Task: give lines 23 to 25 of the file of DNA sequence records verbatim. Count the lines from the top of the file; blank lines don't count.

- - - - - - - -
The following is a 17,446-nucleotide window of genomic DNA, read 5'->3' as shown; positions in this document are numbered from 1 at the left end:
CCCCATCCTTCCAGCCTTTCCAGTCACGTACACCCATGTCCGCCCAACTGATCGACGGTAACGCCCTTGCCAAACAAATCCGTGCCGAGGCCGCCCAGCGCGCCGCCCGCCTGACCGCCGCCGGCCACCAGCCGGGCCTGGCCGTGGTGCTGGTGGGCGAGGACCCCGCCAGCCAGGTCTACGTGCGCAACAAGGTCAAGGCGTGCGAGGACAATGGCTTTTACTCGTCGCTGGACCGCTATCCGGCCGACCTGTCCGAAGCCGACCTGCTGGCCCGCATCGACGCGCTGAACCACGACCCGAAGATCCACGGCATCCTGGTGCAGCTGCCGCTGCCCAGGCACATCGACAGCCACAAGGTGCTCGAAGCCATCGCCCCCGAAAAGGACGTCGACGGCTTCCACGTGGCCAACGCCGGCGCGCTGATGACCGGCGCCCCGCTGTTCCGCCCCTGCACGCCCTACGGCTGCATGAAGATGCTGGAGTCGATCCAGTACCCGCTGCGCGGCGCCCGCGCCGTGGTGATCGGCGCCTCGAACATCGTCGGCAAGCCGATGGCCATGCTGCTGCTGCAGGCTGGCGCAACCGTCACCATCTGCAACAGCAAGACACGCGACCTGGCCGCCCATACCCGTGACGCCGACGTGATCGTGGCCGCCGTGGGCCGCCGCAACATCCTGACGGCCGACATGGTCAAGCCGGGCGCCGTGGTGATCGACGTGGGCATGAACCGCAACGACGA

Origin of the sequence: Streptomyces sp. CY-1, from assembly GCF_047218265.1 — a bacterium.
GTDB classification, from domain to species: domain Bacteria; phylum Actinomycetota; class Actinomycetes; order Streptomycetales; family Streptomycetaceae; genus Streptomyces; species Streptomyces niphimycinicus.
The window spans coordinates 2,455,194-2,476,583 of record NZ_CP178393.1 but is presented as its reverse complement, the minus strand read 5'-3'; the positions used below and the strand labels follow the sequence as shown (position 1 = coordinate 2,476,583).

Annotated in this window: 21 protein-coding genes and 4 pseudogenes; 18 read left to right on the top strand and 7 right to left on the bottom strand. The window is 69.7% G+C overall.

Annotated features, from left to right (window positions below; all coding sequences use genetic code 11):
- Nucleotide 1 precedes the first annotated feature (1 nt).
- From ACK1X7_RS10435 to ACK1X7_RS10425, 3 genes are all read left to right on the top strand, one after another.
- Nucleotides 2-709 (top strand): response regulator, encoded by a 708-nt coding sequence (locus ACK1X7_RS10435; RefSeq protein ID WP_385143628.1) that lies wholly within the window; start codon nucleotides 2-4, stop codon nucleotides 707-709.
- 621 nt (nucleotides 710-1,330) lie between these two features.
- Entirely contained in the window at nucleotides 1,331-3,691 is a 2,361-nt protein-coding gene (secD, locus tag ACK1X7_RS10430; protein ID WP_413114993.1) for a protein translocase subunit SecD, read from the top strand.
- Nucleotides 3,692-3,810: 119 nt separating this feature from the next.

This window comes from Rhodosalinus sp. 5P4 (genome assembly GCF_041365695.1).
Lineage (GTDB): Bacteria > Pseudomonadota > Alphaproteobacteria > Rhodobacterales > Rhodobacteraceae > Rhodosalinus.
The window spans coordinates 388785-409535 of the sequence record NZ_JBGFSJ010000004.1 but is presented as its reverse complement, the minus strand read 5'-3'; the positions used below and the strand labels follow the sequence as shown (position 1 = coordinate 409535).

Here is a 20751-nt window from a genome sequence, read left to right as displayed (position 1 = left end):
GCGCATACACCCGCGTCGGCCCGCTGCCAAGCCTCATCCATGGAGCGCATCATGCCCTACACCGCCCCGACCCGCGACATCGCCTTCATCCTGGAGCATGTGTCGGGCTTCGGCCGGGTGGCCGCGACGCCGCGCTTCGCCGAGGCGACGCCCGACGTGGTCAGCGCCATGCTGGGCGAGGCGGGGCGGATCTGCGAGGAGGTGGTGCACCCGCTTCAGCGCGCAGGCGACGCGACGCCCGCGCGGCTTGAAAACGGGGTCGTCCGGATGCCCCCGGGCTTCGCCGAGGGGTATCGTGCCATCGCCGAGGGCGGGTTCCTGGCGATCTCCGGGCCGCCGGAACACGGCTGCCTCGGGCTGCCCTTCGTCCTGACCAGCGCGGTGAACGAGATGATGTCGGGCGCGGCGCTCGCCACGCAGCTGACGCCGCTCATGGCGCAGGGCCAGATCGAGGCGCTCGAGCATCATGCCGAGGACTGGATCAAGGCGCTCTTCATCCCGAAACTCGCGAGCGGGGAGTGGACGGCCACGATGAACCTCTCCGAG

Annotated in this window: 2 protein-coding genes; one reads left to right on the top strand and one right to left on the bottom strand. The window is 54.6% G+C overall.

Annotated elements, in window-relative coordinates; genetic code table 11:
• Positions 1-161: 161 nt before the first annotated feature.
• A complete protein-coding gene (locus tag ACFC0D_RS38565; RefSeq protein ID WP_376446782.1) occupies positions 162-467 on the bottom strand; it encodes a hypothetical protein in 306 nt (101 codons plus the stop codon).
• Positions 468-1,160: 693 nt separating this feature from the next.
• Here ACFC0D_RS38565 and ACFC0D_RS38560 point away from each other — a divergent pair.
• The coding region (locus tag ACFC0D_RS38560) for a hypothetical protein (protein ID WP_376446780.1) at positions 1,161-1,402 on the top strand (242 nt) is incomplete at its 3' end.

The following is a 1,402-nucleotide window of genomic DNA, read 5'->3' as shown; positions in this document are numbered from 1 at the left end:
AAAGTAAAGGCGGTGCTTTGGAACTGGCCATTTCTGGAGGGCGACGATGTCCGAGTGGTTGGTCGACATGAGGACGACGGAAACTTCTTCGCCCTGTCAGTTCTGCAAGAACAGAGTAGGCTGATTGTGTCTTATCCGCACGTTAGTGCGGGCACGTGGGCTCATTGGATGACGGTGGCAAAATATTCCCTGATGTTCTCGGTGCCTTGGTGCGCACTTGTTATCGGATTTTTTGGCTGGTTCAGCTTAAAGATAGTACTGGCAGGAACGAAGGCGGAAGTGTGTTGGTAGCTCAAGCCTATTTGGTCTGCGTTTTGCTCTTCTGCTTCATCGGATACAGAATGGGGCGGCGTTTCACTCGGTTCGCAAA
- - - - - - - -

• Positions 468-1,160: 693 nt separating this feature from the next.
• Here ACFC0D_RS38565 and ACFC0D_RS38560 point away from each other — a divergent pair.
• The coding region (locus tag ACFC0D_RS38560) for a hypothetical protein (protein ID WP_376446780.1) at positions 1,161-1,402 on the top strand (242 nt) is incomplete at its 3' end.